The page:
For most people and families, there are usually three big spending areas that can have a significant impact on the path to financial independence. Typically in the order of significance they are housing, cars, and food. The scale and size of the impact of these areas will vary quite a bit depending on personal circumstances, but outside of additional income, addressing these items can have a huge impact on how long it takes to reach FI.
Since we have been together, we have always been a two car family (one per adult), and have never considered the possibility of trying to get by with just one car. One reason why we never even discussed it is we have not had a car payment in almost 10 years, and we both planned to keep our cars until they stop running or cost way too much in repairs. Also, based on our schedules, kids activities, and work locations it just never seemed practical, and we never gave it much thought. While we planned on keeping our cars until they wouldn’t run anymore, this changed when our 11 year old Toyota Matrix was totaled by a college student who decided to run a red light at an intersection and directly into my wife’s car. Luckily no one was injured, including both of our children who were in the car at the time, but the car did not survive. This has left us with only one car to use for the last week once the other driver’s insurance company paid us the small amount of value they determined the car was worth. It is a very frustrating outcome because the Kelly Blue Book value is no way near the value we placed on and was provided by the vehicle. So while unplanned we are now operating with only one car, and decided to document this process and whether it is possible given our circumstances to realistically (and I do mean this literally) have only one vehicle in our family. We will probably make this a multi-part post from two different perspectives, and we will see how long this experiment can last, although based on this first week I doubt it will last long…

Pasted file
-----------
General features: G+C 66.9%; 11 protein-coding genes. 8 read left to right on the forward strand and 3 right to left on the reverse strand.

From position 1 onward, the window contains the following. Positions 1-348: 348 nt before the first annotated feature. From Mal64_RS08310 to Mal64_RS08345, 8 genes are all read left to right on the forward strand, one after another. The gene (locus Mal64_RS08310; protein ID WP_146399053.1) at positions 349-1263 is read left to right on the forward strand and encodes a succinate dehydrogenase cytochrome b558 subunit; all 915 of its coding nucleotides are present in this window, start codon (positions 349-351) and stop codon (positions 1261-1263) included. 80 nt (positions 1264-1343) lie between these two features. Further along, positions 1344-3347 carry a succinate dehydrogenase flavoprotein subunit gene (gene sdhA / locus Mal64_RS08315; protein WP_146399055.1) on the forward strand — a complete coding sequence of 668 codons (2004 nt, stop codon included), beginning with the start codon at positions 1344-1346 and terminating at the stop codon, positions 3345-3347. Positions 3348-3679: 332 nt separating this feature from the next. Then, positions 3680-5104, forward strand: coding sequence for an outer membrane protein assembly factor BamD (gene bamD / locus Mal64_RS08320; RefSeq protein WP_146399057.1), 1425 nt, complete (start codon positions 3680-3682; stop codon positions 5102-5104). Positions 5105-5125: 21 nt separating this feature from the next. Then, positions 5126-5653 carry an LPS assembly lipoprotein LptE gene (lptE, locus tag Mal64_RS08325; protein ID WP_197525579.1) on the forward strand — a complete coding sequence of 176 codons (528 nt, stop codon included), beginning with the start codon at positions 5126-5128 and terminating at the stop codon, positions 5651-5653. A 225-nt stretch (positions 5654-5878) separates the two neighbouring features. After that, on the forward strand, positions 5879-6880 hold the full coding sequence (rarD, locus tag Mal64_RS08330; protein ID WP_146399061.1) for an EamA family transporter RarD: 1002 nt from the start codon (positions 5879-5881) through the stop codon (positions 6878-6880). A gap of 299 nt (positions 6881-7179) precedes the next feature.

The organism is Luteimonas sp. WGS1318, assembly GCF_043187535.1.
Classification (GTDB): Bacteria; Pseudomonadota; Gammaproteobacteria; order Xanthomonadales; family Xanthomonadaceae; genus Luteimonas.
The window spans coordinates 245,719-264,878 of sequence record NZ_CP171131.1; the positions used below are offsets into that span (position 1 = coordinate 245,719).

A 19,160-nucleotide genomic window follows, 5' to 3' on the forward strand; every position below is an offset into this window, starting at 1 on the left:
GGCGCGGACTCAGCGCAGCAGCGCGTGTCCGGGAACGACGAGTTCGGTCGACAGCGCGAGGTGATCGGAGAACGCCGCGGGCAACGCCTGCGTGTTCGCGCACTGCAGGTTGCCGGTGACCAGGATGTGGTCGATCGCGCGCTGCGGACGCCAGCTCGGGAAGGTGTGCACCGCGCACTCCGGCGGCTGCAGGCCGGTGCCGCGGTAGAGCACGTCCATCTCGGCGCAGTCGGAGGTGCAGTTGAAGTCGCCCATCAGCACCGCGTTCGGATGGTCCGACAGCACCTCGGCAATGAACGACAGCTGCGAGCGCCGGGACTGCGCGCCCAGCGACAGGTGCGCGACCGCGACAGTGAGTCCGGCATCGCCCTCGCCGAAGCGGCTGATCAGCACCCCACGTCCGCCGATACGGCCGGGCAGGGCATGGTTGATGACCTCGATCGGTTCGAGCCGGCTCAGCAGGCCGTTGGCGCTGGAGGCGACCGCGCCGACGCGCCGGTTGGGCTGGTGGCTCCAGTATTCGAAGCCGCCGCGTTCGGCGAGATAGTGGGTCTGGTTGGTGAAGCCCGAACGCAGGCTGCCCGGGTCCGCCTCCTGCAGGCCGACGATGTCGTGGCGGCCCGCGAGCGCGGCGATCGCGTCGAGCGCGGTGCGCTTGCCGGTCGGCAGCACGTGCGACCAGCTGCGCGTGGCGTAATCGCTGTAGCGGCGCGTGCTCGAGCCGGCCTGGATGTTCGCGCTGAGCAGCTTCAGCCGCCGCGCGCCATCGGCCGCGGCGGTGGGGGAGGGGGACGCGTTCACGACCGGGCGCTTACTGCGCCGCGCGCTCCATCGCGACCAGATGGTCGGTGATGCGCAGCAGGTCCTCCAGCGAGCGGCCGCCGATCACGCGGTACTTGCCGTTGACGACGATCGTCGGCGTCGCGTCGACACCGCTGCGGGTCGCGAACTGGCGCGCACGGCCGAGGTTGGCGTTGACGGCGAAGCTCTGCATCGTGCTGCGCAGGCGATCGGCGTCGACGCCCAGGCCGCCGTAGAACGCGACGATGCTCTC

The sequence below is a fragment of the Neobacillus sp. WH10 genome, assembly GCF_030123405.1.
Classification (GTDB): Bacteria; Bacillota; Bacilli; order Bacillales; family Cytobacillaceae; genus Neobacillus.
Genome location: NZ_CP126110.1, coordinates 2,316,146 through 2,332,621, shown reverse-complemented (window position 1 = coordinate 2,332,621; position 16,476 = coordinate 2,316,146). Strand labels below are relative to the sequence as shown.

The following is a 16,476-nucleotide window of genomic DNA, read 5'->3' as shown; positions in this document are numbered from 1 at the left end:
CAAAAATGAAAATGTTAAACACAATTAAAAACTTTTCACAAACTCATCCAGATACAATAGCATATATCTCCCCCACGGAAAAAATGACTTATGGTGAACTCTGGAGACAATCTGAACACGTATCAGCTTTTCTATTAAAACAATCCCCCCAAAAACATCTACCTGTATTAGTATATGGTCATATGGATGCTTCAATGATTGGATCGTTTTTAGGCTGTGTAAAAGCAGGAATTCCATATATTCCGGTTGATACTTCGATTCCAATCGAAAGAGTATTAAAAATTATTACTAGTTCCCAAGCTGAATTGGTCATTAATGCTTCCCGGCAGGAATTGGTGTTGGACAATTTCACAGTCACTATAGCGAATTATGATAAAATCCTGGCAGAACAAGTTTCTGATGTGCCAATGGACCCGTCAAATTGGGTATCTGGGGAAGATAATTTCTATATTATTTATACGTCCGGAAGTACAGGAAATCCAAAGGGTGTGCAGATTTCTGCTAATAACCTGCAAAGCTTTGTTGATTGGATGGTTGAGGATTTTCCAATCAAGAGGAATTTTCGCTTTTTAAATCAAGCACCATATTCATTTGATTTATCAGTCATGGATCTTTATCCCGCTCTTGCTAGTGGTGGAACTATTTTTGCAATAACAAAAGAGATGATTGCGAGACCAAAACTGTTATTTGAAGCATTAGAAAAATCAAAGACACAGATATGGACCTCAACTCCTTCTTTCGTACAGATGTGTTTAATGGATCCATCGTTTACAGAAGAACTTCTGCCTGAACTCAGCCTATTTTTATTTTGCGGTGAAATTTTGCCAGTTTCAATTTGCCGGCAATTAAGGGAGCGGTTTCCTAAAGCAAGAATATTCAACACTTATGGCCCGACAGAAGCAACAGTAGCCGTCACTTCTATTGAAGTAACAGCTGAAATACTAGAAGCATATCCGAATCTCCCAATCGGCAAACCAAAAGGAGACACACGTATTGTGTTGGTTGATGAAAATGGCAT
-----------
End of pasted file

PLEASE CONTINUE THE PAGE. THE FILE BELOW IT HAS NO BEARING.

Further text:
This week was the first week with only one car since the accident. I am not sure if it was really representative of what may be possible with only one vehicle, because we both had schedules and appointments that were not optimized for only one car. This meant for most of the week we were very inefficient with our schedule, and probably were only able to make this work because I am technically on vacation from my job until the middle of August. In fact sitting down and writing this blog post is the only significant thing I have accomplished this week aside from chauffeuring everyone to the places they needed to be.
A typical day this week involved all of us getting up at the same time, loading everyone into our one remaining car, dropping the kids off at school, dropping my wife off at a work site, driving back home for a few minutes, driving to a pre-scheduled appointment for me, going from there to pick up the kids, then picking up my wife, bringing everyone home, then it was dinner time, bedtime, and the day was pretty much over. Aside from a little bit of time to read at night, I literally accomplished nothing of significance by the time I finished driving everyone around. If I had to be on campus this week I am not sure what we would have done since the distance is too expensive for Uber or Lyft, and public transportation options to get one of us to where we need to be is basically non-existent in our area. From my perspective after one week, it is hard to see how we can make this happen. At the same time, both of us are struggling with what to do if we decide to get a second car since we want to be financially smart about it and the amount of money received from the insurance company for our old car will not even come close to replacing our previous vehicle. We can’t even find the same car with similar miles, and the very few similar ones we have found want almost double the amount of money that the insurance company paid us. So I expect this one car experiment to continue for a while, especially as we try to figure out what we are willing to do that hopefully does not have a huge impact on our FI path. It is not that we planned on our vehicles lasting forever, but that car easily had at least another 5-8 years of life remaining at a minimum. So here we are with our unexpected one car experiment, we will see how next week goes since we can now plan a bit better knowing we only have one car available.